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Fig. 1.4 Structure of ettringite. (a) Perpendicular to c-axis shown columns and channels, (b) projection of ettringite structure, (c) expended the dash line regions in (a) and (b) [58, 73].

Amalia et. al. reported that ettringite will be decomposed at lower than 50 °C and could not be as hazardous elements and radionuclides host phase, especially for 79Se [75]. However, calcination is a concern for the treating the spent absorbents which have incorporated hazardous elements or radionuclides, such as hot isostatic pressing (HIP) or incorporated in the ceramics, prior to landfilling [78-80]. Thus, the calcination behavior of hazardous elements and radionuclides bearing ettringite should be discussed and investigated for treating hazardous wastes, especially for nuclear wastes treatment.

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human beings, excess uptaking of these elements will also cause some serious diseases. In addition, selenium and iodine radioactive isotopes could be other risks for ecosystems or living organisms. Considering the rarity of 79Se and 129I in the nature, it is likely that actual human exposures will be extremely low. However, the long-lived nature of 79Se and 129I and their potential for transport in alkaline geosphere conditions dictate that these radionuclides is of current interest in safety assessments of geological radioactive waste repositories.

The confinement of radionuclides or hazardous elements is an important issue for preventing environmental contamination and helping to maintain safe ecosystems for living organisms.

As one of the major compound forms during cement hydration, ettringite is supposed to play an important role in toxic ions immobilization process in Portland cement because Portland cement is generally applied as a matrix for the immobilization and storage low and intermediate level nuclear wastes and other hazardous wastes. Incorporating of radioactive or toxic ions in ettringite has been investigated by numbers of researchers. However, some aspects are still not completely understood.

Therefore, this study explored the mechanism of SeO32–, SeO42–, I, and IO3coprecipitation with ettringite and the properties of guest anions doped ettringite. Through the ettringite structure, the immobilization of SeO32–, SeO42–, I, and IO3 was elaborated to interpret.

Furthermore, the selenate hydrocalumite was proved to be the intermediate to form selenate ettringite. The stability of ettringite was also investigated for evaluation of its ability to

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accommodate radionuclides. However, ettringite exhibits lower stability when this mineral encounters some higher electronegative anions. Because calcination is a concern for the treating the spent absorbents which have incorporated hazardous elements or radionuclides, the calcination behavior of hazardous elements bearing ettringite was discussed and investigated. Finally, some industrial by-products were applied to synthesize glassy-ceramics for incorporating selenate bearing ettringite.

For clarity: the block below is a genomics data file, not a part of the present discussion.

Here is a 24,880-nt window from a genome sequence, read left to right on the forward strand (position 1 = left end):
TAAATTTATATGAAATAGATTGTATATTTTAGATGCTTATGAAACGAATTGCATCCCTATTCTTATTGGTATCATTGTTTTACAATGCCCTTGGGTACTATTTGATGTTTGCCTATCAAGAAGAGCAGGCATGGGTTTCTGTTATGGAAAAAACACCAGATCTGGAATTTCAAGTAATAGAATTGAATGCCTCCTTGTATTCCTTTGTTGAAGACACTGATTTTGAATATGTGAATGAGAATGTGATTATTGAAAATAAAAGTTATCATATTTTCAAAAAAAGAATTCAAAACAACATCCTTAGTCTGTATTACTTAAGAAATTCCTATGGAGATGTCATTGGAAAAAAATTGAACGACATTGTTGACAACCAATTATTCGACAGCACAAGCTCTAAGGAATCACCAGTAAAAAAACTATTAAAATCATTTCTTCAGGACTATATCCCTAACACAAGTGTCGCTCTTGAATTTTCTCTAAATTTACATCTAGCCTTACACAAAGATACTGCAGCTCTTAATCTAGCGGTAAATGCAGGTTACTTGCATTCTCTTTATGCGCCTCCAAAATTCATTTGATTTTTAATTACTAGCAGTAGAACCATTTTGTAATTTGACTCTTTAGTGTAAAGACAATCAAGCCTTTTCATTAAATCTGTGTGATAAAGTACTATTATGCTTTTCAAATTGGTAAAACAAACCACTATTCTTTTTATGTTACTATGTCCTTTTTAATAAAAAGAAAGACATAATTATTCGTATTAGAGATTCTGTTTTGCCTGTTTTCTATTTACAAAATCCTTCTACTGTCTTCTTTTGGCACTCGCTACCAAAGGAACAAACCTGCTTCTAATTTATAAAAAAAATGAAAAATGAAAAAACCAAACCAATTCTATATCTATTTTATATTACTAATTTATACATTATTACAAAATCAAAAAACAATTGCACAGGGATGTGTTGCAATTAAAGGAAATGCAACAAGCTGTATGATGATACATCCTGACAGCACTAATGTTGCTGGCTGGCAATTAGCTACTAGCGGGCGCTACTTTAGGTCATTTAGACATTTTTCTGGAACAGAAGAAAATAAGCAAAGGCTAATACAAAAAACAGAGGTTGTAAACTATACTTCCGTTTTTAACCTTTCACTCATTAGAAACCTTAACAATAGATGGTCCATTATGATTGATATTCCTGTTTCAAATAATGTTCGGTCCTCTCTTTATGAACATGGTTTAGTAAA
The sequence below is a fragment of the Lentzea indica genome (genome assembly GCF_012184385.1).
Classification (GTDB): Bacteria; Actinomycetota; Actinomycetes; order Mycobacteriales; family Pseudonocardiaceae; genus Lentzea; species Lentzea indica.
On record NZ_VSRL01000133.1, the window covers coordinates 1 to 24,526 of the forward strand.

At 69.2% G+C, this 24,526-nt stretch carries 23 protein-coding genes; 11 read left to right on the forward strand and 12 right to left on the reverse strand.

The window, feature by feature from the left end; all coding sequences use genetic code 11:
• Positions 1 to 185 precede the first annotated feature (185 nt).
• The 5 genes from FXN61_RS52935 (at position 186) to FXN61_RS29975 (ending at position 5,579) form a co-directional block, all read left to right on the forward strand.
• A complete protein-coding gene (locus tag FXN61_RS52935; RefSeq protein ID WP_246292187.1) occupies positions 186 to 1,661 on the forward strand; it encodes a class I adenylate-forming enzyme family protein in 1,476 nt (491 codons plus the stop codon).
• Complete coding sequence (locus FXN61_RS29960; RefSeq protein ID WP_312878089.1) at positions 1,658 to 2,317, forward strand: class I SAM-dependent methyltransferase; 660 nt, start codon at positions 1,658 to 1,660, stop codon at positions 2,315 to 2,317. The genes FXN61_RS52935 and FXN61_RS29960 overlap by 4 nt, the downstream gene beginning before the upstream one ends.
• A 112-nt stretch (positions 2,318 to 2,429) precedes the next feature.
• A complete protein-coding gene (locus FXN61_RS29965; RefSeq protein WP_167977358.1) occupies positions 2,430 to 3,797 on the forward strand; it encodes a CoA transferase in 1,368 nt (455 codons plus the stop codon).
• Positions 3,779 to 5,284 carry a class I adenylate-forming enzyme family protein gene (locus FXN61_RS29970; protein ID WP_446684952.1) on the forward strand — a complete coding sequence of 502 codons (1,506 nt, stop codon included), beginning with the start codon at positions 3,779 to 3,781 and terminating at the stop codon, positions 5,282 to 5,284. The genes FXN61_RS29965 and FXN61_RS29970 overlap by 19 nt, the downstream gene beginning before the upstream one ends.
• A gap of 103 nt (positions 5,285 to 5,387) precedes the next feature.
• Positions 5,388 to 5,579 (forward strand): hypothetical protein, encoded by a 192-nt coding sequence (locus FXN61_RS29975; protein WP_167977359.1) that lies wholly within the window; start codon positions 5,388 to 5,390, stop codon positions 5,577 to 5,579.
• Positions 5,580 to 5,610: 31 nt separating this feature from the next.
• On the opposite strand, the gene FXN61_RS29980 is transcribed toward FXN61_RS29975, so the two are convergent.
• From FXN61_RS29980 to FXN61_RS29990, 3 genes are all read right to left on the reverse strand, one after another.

The main research aspects of this thesis are:

(1) The immobilization mechanism of Se oxoanions was evaluated through structural insight into ettringite. SeO32– and SeO42– proved to exhibit different immobilization mechanism. The details of the immobilization mechanism were interpreted via water chemistry, XRD, EXAFS, and FTIR results.

(2) The effect of SO42– on SeO42– immobilization was investigated. When SO42– and SeO42–

coexisted in solution, both oxoanions were immediately coprecipitated with ettringite after adding a Ca source. Without SO42–, SeO42–-substituted hydrocalumite formed as an intermediate which was shown to affect the formation of SeO42––substituted ettringite.

(3) In order to figure out the immobilization performance mechanism of I and IO3

via ettringite, various anions with different ionic radius and valences were selected to co-precipitate with ettringite. According to the different anions' properties and the structure of ettringite, the immobilization mechanism of various anions via ettringite is finally proved to

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relate to the subjected anions' hydration ability and ionic radius.

(4) The structural transformation of ettringite has been evidenced based on the results of X-ray diffraction (XRD), Raman spectroscopy, transmission electron microscopy (TEM), and extended X-ray adsorption fine structure (EXAFS). The structural transformation is caused by the electrostatic repulsion between sulfate and selenate. However, the atomic arrangement of columnar parts of selenate ettringite is still maintained.

(5) The thermal stability of SeO42– bearing ettringite was investigated. The reduction of SeO42− to SeO32− and the changes of coordination of Se oxoanions were observed under high-temperature calcination. Furthermore, calcination of SeO42– bearing ettringite at 800 °C much improved the stability of selenium.

(6) Selenate-doped ettringite was mixed with granulated blast furnace slag (GBFS) and silica fume (SF) and then calcined at various temperatures to produce glass-ceramics. Above 800 °C, the amorphous mixture was converted to glass-ceramics. The synthesized ceramics exhibited excellent behavior for immobilization of selenate. Stabilization mechanism is revealed by X-ray photoelectron spectroscopy (XPS).


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Chapter 2

Selenite and selenate uptaken in ettringite: Immobilization

mechanisms, coordination chemistry, and insights from structure

Chapter 2